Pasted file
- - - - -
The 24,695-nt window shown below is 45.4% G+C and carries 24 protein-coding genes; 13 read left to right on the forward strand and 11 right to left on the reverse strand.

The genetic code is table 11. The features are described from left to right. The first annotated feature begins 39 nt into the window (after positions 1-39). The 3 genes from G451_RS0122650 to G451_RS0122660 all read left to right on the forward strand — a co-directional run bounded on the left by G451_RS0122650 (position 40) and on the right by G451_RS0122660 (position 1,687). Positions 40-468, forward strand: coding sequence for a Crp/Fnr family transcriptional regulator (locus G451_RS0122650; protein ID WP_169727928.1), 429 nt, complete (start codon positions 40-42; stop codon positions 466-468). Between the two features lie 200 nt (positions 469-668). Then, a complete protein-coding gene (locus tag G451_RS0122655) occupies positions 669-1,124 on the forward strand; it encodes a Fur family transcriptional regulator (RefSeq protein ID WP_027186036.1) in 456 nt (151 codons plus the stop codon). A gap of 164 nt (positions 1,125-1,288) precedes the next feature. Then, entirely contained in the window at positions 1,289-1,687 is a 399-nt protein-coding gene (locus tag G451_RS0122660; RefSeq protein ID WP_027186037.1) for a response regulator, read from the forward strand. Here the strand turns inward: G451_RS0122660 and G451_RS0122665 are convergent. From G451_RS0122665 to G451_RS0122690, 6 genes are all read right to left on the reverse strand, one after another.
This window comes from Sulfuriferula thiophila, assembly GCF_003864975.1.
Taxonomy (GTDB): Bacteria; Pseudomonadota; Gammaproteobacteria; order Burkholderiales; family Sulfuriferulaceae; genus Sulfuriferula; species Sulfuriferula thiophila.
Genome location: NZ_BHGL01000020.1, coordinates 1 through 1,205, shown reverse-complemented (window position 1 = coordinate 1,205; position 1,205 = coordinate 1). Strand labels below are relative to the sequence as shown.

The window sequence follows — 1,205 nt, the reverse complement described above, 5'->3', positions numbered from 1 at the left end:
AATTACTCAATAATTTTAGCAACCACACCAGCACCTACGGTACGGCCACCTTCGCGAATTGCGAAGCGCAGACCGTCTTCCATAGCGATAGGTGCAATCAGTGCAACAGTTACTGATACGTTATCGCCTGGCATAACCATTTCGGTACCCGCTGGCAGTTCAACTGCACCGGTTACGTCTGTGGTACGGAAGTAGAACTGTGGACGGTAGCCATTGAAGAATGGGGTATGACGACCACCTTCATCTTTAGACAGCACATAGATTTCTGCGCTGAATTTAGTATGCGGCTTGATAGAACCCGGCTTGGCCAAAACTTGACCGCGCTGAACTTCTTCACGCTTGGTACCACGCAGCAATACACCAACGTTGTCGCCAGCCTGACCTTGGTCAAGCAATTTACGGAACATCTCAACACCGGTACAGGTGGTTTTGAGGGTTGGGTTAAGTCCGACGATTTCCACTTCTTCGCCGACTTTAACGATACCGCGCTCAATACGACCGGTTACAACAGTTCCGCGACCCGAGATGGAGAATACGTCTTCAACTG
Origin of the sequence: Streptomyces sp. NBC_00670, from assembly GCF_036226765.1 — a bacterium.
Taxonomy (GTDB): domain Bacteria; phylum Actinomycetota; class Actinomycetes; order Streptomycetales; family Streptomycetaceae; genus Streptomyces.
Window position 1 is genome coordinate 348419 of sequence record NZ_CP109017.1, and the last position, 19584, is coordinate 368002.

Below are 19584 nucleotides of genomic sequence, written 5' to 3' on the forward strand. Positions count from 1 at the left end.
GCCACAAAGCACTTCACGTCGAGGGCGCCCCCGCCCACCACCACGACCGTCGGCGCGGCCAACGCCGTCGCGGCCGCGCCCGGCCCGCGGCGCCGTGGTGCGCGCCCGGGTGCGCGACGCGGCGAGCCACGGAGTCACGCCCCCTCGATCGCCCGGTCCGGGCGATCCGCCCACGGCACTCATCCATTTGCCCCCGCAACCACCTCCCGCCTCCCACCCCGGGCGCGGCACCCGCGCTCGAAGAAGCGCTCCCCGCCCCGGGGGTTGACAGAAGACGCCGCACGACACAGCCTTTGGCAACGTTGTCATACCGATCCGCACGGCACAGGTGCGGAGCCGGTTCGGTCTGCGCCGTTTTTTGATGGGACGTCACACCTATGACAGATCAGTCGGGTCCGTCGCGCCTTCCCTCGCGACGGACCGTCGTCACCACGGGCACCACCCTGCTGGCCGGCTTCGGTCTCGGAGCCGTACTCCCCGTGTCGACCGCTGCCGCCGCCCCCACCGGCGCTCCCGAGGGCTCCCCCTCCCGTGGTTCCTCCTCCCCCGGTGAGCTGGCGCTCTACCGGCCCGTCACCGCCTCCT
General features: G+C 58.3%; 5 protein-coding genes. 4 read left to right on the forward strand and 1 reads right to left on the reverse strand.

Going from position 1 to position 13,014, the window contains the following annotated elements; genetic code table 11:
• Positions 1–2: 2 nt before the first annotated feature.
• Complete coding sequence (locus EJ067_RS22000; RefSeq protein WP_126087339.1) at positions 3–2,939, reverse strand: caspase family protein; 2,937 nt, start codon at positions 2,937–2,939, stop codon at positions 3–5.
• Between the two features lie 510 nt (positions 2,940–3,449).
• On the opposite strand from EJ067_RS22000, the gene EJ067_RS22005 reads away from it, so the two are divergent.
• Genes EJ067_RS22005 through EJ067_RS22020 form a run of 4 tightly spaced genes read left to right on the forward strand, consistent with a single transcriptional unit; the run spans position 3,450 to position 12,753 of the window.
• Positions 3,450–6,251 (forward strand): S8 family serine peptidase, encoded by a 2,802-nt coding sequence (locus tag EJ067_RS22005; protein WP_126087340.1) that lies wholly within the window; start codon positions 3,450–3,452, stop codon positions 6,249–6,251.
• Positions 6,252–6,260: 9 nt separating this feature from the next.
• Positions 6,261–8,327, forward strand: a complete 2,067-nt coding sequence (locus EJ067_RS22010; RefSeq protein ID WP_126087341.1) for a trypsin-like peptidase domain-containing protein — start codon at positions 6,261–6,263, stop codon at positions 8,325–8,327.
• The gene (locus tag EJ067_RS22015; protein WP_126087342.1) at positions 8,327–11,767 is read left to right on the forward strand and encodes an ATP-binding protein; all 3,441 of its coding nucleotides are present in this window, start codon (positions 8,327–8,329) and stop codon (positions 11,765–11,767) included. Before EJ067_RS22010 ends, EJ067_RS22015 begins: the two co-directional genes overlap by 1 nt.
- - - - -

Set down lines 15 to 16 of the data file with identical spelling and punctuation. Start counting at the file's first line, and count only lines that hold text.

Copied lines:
• Positions 1–2: 2 nt before the first annotated feature.
• Complete coding sequence (locus EJ067_RS22000; RefSeq protein WP_126087339.1) at positions 3–2,939, reverse strand: caspase family protein; 2,937 nt, start codon at positions 2,937–2,939, stop codon at positions 3–5.